Students can make changes to their social media outlets to make them more favorable to employers. They can Google themselves to see what content they are associated with, and can even set up Google alerts to be notified when anything new becomes searchable, Rinaldi said.

If students have aspects of their social profiles that they wouldn’t want potential employers to see, they should make sure to adjust privacy settings appropriately, Rinaldi said. This tactic is not foolproof though, as many large-scale employers have ways around privacy settings.

Untagging one’s self from anything a student wouldn’t want a potential employer to see is a good idea, Rinaldi said. And be careful of what others post that shows up on your feed, as that content also becomes part of your brand, she said.

Students generally try to control what can be seen about them after it has already been posted online, Rinaldi said, though some students choose to prevent the content from being created in the first place.

Students have the choice to be intentional and proactive about their social media, said Cal Poly Career Services counselor Amie Hammond. Employers look at social media to see how consistent it is. They want to see if the person they interviewed matches up with who they really are. And that’s what they can tell from Facebook, Hammond said.

“Students need to take control of what’s viewable about them online,” Hammond said. “Make it positive, make it what they would want a potential employer to see, because they’re going to be able to find it.”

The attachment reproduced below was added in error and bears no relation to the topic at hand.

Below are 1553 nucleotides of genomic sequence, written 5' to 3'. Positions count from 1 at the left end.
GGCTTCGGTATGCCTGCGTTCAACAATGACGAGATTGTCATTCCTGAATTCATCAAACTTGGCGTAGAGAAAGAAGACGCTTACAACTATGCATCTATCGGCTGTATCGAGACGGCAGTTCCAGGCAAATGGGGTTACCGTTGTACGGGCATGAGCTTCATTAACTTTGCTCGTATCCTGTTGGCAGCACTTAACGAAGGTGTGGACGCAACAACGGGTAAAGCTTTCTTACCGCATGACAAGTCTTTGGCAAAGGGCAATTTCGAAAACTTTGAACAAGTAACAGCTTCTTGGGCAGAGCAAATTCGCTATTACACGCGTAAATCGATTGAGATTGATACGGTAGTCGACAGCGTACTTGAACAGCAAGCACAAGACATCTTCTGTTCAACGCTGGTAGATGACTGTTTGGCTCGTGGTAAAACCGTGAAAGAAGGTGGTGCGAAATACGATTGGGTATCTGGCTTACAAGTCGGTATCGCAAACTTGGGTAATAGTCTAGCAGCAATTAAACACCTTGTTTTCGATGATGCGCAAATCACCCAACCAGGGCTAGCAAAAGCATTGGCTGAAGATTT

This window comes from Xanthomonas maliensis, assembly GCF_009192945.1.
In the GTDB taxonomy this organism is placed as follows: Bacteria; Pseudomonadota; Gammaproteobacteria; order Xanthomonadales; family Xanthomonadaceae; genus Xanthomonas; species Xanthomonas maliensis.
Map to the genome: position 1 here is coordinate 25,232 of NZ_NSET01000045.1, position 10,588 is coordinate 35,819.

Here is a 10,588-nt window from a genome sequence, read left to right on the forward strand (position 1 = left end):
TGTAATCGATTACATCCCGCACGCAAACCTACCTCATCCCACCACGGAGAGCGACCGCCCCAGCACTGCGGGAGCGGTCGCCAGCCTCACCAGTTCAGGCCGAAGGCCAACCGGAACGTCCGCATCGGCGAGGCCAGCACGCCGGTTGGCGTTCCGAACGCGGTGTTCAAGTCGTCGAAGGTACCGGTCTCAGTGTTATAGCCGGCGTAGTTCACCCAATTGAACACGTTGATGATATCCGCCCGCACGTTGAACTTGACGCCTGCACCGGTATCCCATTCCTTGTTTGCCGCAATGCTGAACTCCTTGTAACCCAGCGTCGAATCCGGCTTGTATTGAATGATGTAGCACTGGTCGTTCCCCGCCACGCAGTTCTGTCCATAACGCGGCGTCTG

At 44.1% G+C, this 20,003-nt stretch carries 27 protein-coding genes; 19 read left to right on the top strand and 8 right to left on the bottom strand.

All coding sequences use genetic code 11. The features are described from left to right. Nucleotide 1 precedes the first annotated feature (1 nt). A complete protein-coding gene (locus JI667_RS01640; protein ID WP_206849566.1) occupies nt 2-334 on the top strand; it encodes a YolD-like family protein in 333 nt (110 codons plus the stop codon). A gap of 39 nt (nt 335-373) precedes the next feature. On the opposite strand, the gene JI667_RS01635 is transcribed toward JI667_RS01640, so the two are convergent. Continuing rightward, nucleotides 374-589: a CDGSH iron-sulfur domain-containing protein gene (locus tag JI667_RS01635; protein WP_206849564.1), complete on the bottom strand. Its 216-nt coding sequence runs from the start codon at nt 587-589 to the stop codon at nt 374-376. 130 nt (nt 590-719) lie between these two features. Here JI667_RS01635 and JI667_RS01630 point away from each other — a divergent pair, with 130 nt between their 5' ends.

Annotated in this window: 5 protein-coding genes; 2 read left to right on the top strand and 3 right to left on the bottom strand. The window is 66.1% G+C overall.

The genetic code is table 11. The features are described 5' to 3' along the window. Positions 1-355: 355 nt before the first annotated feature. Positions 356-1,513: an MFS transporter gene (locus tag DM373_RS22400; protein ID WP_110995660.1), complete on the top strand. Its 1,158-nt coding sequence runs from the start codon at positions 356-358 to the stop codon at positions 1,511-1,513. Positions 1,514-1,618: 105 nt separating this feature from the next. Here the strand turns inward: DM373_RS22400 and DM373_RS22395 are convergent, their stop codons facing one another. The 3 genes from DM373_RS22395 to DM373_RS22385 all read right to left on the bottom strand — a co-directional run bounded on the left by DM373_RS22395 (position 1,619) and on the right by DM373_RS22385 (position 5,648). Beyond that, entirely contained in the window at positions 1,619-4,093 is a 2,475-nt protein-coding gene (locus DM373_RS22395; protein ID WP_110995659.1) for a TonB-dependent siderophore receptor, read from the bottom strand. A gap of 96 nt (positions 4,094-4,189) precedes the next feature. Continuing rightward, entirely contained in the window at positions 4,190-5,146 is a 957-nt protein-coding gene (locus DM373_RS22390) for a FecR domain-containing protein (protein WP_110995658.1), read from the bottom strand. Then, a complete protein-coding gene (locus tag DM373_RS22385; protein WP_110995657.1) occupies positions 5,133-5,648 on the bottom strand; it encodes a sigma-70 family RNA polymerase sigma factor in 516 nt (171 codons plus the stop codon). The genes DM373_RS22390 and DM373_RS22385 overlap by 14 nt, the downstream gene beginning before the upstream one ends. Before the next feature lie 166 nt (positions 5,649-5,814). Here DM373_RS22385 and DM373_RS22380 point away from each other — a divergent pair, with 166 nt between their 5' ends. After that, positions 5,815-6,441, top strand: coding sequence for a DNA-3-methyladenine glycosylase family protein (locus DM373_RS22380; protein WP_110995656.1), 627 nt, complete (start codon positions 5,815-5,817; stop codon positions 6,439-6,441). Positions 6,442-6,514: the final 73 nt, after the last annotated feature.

The Cal Poly Career Services office hosts workshops and events every quarter to help Cal Poly students be more successful in finding jobs or internships, especially when it comes to social media. Hammond presents a workshop quarterly entitled “I’m on LinkedIn, Now What?” which is a hands-on tutorial on how to use social media to your vocational advantage.

LinkedIn has become the professional alternative to Facebook. Ranked ninth on the “Top 500 Sites in the United States” and hosting more than 75 million users, the Cal Poly Career Services office swears by LinkedIn for the networking opportunities it provides students, Hammond said.

A LinkedIn profile hosts an online résumé, and the site allows for job searching and networking. Students can use it to provide employers with a positive searchable online identity, Hammond said.

Approximately 92 percent of college students reported using Facebook — with the average student spending close to two hours on Facebook a day and visiting the site six times — reported Education Database Online.

In an interview with broadcast journalist Charlie Rose, Facebook CEO Mark Zuckerberg said people have become more comfortable not only sharing more information and different kinds, but more openly and with more people. Social media has become a compulsive habit for almost all college students, and conveys a great sense of one’s character to the world.

“The question isn’t ‘What do we want to know about people?’ It’s ‘What do people want to tell about themselves?” Zuckerberg said in the interview.

This article was written by Madison Halvorson.